Extracranial-intracranial bypass surgery has been used to treat cranial pathophysiologies such as medically refractory ischemic vascular disease and cranial base tumors or complex intracranial and extracranial aneurysms requiring parent vessel sacrifice. Several vascular grafts are available for the EC–IC bypass, including interposition (superior thyroid artery, radial artery, and saphenous vein) and pedicled grafts (STA and OA). Vascular grafts for this bypass procedure are divided into 2 main groups according to their vascular diameter, the prime determinant of flow.12 Low-flow pedicled grafts, such as the STA and OA, have small diameters (1.4–1.9 mm, respectively)2,8 and serve to augment flow in ischemic vascular disease. High-flow grafts include the radial artery and saphenous vein. These larger-diameter conduits (2.5–3.7 mm, respectively) are suitable for flow replacement in diseases in which the vessel must be sacrificed.19,20 Each vascular conduit has benefits and drawbacks depending on the goals of surgery. The STA and OA provide flow augmentation and, in general, do not serve flow replacement for the carotid artery distribution. However, their proximity to recipient vessels presents the advantage of accomplishing bypass surgery via a single incision. The radial artery or saphenous vein, as an EC–IC conduit, can provide much greater flow than a direct pedicled STA and OA distal bypass. When used as an interposition conduit, these vascular grafts require proximal and distal anastomoses.14 A significant potential disadvantage of free arterial grafts is the occurrence of spasm according to the cardiovascular literature.4 This risk is mitigated by the pressure distention technique of Sekhar et al.14 Furthermore, based on the cardiac literature, the patency rates of arterial conduits are far superior to those of vein grafts.1,5,6,17,22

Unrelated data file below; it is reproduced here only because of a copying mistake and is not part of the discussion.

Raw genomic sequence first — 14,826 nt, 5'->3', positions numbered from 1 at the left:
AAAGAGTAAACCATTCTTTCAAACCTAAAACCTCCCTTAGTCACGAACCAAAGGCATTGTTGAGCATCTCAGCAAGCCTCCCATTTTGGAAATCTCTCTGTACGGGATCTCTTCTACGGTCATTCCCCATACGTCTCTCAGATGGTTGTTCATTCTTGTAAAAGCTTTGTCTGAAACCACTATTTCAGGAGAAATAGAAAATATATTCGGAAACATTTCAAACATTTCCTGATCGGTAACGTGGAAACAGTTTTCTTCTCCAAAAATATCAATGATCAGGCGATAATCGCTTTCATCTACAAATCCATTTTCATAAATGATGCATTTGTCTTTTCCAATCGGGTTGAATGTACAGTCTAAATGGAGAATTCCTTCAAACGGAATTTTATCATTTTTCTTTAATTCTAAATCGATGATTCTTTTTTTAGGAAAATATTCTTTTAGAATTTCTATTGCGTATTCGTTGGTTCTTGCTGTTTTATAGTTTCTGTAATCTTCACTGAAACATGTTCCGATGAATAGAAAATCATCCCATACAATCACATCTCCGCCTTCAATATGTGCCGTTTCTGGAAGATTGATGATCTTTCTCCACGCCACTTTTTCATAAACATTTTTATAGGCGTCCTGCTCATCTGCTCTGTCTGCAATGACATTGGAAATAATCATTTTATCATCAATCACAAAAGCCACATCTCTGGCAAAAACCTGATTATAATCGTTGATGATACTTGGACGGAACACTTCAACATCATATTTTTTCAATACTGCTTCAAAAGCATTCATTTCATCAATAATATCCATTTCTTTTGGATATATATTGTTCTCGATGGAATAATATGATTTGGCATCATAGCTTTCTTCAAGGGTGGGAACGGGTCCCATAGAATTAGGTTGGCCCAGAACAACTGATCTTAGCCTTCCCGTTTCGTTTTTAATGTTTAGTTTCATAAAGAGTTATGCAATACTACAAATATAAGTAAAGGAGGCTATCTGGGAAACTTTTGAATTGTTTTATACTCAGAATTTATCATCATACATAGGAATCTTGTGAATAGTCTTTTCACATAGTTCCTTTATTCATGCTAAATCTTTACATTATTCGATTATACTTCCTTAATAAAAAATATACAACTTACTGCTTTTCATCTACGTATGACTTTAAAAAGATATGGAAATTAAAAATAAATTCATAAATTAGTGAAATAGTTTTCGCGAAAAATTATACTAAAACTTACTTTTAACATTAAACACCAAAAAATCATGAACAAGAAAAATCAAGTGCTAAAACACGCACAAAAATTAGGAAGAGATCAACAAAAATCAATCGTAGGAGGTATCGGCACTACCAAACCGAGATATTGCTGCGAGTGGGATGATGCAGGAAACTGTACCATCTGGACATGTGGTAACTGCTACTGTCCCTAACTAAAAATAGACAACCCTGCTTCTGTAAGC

Arteries that are long, have large caliber, and are expandable are precious to surgeons who perform a vascular bypass. Unfortunately, only a limited number of vessels fit this description. The DLCFA is a potential interpositional graft alternative to the radial artery and saphenous vein. This vessel is a branch of the deep femoral arterial system and arises from the LCFA or as a direct branch of the deep femoral artery. The vessel often maintains a large diameter for much of the length of the thigh or terminates in the proximal thigh. Occasionally, multiple vessels arise from the deep femoral arterial system. Experience with the use of this vessel as a pedicle for microsurgical flaps has led surgeons to apply the vessel to vascular bypass in extremity reconstruction and coronary artery bypass grafting.5,10,13,16,18 Its use for coronary bypass has been associated with high rates of patency and a low incidence of spasm.5 Although the DLCFA may be free of disease, the vessel can serve as an essential route for collateral blood flow to the leg and foot in cases of occlusive disease of the superficial system.7 At our institution, MR angiography is used to evaluate these patients and is often performed while investigating the cerebral vasculature. The vessel can also be radiographically examined in patients who undergo conventional cerebral angiography by obtaining a femoral angiogram.